The EU Agency for Infectious Diseases is recommending that member states develop strategies for possible vaccination programs to counter rising cases of monkeypox as evidence of community transmission of the disease mounts.
The European Center for Disease Prevention and Control (ECDC) said in response to questions on Sunday that it would make the recommendation in a risk assessment due to be published on Monday. Any vaccination campaign would use the existing smallpox vaccine, as there is no approved monkeypox vaccine, and would involve immunizing close contacts of confirmed monkeypox patients.
Smallpox immunity has been shown to provide some cross-protection against monkeypox. Smallpox was declared eradicated in 1980, but stocks of vaccine were maintained to guard against a possible resurgence.
The Stockholm-based ECDC noted that recommending smallpox vaccination for close monkeypox contacts at this time was “not an easy decision” and said a risk-benefit analysis should be carried out for each affected individual. The vaccine available in the EU, Danish drugmaker Bavarian Nordic’s Imvanex, is not approved for use against monkeypox, and there is no safety data on its use in people with compromised immune systems or in young children who are most at risk of the disease, he said the ECDC.
The approach known as post-exposure prophylaxis is recommended because the disease spreads among individuals with no known links to another confirmed case or affected region, known as community transmission.
The vaccine is also available in the UK, where health officials have recommended a similar strategy.
Scientists and health officials are scrambling to better understand the outbreak, the largest yet outside of areas where it’s endemic. As of Saturday, 92 laboratory-confirmed cases from 12 countries where the virus does not normally circulate had been reported to the WHO.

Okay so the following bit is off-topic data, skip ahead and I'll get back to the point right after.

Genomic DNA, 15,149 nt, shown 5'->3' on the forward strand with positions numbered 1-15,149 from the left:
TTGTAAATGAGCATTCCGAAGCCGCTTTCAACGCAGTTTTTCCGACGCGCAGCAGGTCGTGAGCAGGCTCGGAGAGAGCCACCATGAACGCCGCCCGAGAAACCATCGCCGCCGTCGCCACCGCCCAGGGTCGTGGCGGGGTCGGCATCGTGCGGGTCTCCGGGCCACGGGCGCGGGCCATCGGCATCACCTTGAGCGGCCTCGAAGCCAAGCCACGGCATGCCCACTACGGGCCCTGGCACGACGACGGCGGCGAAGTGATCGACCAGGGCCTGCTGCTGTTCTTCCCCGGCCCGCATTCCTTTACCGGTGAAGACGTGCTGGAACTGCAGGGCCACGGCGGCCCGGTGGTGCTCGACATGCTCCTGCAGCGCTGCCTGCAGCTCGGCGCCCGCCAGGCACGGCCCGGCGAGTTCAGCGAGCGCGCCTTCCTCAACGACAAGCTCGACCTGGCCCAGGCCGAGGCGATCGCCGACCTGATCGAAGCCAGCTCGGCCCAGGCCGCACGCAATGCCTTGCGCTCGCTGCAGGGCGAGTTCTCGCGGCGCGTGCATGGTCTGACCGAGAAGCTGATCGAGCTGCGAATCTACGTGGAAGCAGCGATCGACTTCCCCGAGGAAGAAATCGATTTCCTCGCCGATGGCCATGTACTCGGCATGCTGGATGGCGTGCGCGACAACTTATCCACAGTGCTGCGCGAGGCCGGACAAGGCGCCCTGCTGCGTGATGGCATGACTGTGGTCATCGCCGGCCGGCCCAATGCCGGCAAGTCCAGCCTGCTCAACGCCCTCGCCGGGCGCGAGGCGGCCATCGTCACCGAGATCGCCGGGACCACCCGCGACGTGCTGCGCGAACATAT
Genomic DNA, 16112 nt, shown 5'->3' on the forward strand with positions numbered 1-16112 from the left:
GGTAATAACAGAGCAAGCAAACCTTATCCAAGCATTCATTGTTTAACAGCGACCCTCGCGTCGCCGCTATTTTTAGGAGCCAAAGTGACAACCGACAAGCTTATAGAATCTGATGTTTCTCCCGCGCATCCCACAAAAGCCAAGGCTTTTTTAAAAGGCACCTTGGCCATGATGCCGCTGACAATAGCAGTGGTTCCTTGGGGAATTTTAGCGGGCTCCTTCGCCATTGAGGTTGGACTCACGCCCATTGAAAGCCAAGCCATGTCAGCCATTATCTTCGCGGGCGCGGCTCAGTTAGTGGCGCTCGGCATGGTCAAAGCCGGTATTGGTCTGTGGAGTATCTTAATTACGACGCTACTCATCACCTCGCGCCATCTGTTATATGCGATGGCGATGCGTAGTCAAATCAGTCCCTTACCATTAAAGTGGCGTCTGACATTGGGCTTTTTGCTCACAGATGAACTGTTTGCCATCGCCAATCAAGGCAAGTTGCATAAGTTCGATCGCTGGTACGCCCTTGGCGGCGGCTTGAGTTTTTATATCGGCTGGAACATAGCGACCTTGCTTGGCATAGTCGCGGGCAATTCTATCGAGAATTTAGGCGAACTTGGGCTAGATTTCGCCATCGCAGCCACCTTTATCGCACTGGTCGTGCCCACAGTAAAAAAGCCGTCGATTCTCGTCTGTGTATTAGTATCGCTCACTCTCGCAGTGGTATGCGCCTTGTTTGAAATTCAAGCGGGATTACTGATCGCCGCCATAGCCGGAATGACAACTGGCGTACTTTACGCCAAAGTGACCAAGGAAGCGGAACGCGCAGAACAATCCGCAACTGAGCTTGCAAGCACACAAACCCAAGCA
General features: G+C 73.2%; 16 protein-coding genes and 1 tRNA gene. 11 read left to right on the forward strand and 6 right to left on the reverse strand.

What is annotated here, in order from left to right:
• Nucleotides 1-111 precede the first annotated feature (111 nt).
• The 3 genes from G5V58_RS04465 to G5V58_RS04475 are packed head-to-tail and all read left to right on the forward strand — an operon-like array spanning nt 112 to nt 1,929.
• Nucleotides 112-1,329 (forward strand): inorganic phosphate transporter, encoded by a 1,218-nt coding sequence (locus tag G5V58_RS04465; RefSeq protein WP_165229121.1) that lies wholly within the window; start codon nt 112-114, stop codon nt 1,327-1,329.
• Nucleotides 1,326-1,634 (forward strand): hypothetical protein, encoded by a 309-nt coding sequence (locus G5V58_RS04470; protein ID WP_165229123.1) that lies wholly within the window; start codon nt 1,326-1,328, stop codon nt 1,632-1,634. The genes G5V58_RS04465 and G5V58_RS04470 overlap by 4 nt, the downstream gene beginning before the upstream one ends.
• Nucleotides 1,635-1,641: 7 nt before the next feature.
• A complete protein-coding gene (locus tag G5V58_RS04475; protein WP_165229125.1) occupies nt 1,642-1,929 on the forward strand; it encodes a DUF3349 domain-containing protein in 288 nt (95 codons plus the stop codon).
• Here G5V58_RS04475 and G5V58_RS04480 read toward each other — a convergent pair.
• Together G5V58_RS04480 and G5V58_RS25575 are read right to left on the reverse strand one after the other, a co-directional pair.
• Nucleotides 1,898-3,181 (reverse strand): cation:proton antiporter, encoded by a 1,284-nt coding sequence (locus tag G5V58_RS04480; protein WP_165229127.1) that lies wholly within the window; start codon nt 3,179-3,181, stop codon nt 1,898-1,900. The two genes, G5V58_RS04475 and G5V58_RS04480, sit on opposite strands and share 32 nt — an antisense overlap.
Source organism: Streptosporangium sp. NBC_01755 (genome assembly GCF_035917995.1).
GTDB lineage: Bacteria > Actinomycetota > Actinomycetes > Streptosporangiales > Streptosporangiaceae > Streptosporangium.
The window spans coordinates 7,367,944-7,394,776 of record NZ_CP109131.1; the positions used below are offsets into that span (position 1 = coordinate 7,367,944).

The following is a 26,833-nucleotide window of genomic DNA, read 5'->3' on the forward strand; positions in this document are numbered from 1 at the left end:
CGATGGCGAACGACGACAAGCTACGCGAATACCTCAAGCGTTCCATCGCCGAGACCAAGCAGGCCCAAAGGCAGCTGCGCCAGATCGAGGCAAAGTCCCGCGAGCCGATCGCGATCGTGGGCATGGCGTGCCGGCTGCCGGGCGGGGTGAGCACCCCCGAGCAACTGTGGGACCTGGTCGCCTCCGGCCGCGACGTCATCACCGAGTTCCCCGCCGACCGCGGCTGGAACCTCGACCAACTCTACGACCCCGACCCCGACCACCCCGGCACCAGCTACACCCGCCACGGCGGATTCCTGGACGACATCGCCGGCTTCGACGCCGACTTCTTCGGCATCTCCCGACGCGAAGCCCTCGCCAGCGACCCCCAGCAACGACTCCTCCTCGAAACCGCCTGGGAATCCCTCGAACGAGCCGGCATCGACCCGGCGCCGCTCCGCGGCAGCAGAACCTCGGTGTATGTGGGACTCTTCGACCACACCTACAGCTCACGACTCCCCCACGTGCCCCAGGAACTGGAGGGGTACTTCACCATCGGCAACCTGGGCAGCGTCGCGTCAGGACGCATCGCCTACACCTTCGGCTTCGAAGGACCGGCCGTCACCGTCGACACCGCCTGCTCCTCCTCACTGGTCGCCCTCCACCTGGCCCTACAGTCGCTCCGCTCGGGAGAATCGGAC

Israel, Austria and Switzerland said they confirmed their first cases on Sunday.
Monkeypox is a viral disease and most cases, if not all, have been seen in men who have sex with men. According to the ECDC, human-to-human transmission occurs primarily through large respiratory droplets. Since these droplets do not travel far, prolonged contact is required. The virus can also be transmitted through other body fluids. Health authorities are trying to rule out aerosol transmission or the evolution of the virus into a more easily transmissible strain.
The World Health Organization said over the weekend that available information indicates transmission “occurs in people in close physical contact with symptomatic cases”. All laboratory-confirmed specimens to date have been confirmed to belong to the West African subfamily. So far, no related deaths have been reported.
Symptoms are flu-like and also include a rash that often starts on the face and then spreads to other parts of the body. Incubation can last up to 21 days, making contact tracing difficult.
“The situation is evolving and WHO expects more cases of monkeypox to be identified as surveillance expands in non-endemic countries,” the Geneva-based health agency added.
Shares of Bavarian Nordic, the maker of the smallpox vaccine, are up about 55 percent since May 19, when the number of cases in Europe began to rise. A European health official said “thousands” of Imvanex doses are readily available.
Bavarian Nordic did not immediately respond to a request for comment on Sunday.
Meanwhile, US President Joe Biden said on Sunday that the outbreak “is something everyone should be concerned about.” Speaking from South Korea, where he was on an official visit, he said the US is in the process of identifying a suitable vaccine to fight the virus.
Ashish Jha, the White House coronavirus response coordinator, told ABC on Sunday that the US had identified one case in Massachusetts and one in New York and was pursuing others. But he said this is “a virus that we understand” and that there are vaccines and treatments to combat it.
Additional reporting by James Shotter in Jerusalem